- Series: Wordsworth Classics
- Paperback: 784 pages
- Publisher: Wordsworth Editions (May 5, 1992)
- Language: English
- ISBN-10: 9781853260520
- ISBN-13: 978-1853260520
- ASIN: 1853260525
- Product Dimensions: 5 x 1.5 x 7.8 inches
- Shipping Weight: 1.1 pounds (View shipping rates and policies)
- Average Customer Review: 483 customer reviews
- Amazon Best Sellers Rank: #301,158 in Books (See Top 100 in Books)
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Pickwick Papers (Wordsworth Classics) Paperback – May 5, 1992
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From the Back Cover
Samuel Pickwick, his well-fed body and unsinkable good spirits clad in tights and gaiters, sallies forth through the noisy streets of London and into the colorful country inns of rural England for a picaresque series of sparkling encounters with love and misadventure.
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The story does have a plot line running through it, but it is also like a news digest. There are bits and pieces that are well worth following for their own sake.
...and of course Dickens' delicious prose is enjoyable. His description of a man at a military review chasing his hat that has been blown off by the wind. The obligatory ghost story where the young man says (shakily) to the ghost "You know, I don't understand why you ghosts persist in staying where you were so miserable! Why not go somewhere pleasant?" And the ghost saying "I never thought of that! I am much obliged!" and vanishing, with the young man calling after it, "You would make us all very grateful if you would spread the word."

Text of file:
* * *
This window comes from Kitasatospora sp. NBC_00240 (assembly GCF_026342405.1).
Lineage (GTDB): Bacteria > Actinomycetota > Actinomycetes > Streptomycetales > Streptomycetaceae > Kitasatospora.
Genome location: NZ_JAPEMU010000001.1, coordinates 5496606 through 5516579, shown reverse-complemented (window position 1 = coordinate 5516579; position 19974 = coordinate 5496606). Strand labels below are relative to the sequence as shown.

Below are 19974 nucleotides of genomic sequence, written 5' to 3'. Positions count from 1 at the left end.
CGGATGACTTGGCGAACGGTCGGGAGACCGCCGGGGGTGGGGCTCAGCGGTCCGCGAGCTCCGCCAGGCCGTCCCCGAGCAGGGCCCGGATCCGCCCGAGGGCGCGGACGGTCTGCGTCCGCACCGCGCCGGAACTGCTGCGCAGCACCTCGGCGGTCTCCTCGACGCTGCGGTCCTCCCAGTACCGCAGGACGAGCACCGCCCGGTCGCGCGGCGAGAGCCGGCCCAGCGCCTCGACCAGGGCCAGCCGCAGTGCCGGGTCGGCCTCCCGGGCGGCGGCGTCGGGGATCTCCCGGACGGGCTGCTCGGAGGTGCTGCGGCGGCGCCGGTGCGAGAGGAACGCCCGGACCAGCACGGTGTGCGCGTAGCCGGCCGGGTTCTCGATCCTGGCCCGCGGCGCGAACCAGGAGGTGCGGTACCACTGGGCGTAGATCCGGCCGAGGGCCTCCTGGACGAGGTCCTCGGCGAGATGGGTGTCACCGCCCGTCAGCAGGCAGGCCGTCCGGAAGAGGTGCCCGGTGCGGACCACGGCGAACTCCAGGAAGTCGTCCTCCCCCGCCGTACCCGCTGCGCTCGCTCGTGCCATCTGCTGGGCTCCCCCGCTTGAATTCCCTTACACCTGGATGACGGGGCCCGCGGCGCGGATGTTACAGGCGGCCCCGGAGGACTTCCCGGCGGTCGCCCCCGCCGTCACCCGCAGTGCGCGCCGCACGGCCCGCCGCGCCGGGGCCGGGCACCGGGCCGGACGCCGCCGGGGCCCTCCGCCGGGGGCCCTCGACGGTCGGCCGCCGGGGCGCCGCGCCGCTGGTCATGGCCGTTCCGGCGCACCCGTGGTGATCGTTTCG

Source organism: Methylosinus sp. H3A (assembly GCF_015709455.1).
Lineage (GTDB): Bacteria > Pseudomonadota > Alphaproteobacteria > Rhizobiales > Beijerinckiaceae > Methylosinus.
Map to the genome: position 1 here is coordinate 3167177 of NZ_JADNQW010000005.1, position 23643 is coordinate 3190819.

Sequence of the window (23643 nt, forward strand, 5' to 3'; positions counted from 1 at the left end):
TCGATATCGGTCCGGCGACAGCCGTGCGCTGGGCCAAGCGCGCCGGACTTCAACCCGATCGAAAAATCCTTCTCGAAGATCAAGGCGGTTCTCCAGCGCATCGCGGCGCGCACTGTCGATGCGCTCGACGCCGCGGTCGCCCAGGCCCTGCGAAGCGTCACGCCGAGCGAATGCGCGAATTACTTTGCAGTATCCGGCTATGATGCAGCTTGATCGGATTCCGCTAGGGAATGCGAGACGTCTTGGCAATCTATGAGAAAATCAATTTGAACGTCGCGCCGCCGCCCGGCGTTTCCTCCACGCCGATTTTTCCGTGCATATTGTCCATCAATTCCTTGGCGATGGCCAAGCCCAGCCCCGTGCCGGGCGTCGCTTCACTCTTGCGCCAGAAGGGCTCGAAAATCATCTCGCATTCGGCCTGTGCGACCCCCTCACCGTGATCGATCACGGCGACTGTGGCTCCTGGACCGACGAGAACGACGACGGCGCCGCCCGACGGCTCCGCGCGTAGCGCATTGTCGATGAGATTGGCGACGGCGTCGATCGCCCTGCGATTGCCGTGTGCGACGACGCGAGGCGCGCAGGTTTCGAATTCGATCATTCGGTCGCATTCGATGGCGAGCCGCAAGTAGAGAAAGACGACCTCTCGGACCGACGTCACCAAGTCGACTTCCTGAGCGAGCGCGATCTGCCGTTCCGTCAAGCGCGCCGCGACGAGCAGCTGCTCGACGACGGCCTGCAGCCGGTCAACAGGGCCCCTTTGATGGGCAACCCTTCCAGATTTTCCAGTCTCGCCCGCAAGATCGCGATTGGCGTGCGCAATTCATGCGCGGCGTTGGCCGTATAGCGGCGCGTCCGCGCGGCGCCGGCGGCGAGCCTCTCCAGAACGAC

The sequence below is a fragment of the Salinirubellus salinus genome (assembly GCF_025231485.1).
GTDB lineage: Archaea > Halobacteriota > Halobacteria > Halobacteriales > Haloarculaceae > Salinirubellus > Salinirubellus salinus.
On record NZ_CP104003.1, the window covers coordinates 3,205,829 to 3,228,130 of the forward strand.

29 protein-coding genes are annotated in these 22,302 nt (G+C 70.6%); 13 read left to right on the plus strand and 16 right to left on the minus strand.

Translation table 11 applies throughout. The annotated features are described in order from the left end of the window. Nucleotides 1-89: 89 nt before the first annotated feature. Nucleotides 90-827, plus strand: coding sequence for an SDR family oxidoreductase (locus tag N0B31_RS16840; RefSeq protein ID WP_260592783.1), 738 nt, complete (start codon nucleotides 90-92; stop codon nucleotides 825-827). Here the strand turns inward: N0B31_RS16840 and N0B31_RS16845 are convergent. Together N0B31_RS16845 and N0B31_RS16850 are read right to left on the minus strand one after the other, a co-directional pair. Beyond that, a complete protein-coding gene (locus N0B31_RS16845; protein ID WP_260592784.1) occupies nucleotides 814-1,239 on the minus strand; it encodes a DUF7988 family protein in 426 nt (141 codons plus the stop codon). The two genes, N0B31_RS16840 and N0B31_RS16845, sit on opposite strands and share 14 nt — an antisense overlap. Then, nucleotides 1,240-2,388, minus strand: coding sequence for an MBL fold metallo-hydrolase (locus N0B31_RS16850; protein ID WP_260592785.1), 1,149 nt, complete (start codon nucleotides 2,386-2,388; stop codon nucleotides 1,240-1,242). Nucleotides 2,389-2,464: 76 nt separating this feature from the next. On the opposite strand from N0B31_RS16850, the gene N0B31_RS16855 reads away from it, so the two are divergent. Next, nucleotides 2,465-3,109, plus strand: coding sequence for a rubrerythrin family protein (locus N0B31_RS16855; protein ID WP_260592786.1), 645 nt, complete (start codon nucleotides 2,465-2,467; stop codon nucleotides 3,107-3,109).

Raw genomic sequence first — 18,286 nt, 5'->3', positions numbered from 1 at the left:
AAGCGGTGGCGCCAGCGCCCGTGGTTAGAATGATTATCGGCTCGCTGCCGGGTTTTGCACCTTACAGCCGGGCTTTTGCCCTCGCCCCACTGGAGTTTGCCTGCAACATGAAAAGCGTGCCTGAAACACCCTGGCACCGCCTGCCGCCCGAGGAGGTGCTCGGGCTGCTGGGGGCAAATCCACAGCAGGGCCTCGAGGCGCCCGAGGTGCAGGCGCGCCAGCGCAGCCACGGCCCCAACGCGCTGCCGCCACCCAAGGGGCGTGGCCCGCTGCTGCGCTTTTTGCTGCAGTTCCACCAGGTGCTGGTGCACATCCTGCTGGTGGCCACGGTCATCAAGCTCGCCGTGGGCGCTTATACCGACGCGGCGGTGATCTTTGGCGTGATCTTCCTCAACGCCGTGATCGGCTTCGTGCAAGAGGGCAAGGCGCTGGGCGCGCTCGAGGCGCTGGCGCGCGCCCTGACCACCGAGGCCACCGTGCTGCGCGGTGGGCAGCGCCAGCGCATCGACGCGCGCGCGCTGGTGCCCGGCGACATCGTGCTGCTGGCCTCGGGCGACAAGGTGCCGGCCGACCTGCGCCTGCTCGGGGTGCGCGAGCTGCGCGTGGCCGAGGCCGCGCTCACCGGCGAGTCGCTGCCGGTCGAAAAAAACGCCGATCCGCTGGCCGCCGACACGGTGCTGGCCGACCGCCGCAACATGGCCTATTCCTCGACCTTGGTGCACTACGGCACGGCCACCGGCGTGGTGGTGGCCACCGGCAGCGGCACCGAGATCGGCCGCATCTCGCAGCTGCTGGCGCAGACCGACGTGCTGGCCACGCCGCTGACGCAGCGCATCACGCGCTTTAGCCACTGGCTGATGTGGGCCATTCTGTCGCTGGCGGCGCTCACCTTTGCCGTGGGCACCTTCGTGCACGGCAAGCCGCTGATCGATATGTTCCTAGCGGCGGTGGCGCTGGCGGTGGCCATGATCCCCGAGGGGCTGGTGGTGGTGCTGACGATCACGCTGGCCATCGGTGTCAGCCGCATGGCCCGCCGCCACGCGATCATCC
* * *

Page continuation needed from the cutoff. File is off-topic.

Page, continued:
It also contains, toward the end, one of the most moving tales of retribution, mercy and kindness, with a speech by Mr. Pickwick's barrister on the subject of mercy.
A fun, touching, sometimes uproarious book.
This book was the first Dickens and originally published in monthly installments. The chapters are loosely tied together through the characters of the book but most stand alone. We have stories of Goblin's, shyster lawyers, drinking in vast quantities, short stories within chapters, a stay in a Debtors Prison and vast amounts of humanity.
The episodes where Pickwick prefers a Debtors Prison to paying a disgraceful Court decision are sobering. It's staggering that people were just left to die in prison because of civil debt.
Generally, however humour is the driver and this book is very funny. I imagine P G Wodehouse must have had a great working knowledge of this book because his Bertie & Jeeves tales are Pickwick taken to the nth degree.
I can say honestly that not once in 700 pages did my interest flag; reading from beginning to end was a wonderful experience.
Based on the five books I've read so far, it appears that Dickens' stories are all pretty much the same. There's always orphans, much benighted, but stout hearted, moral and persistent. There's usually some kind of deformed villain, a ne'er-do-well sponger, a kindly old gentleman or two, an eccentric spinster, and likely a few other character types. Oh yeah, many, but not all, lawyers are conniving and grasping.
Anyway, The Old Curiosity Shop has all this in spades. It's the story of Little Nell and her grandfather, more-or-less. Also the story of Kit. There's lots of pathos, but, what's rather fun, lots of Dickens' wry humorous portrayal of the frailties of humanity. Dickens blathers incessantly, but it's such entertaining blather that one can never tire of it. I wonder why it took me so many decades to discover Dickens?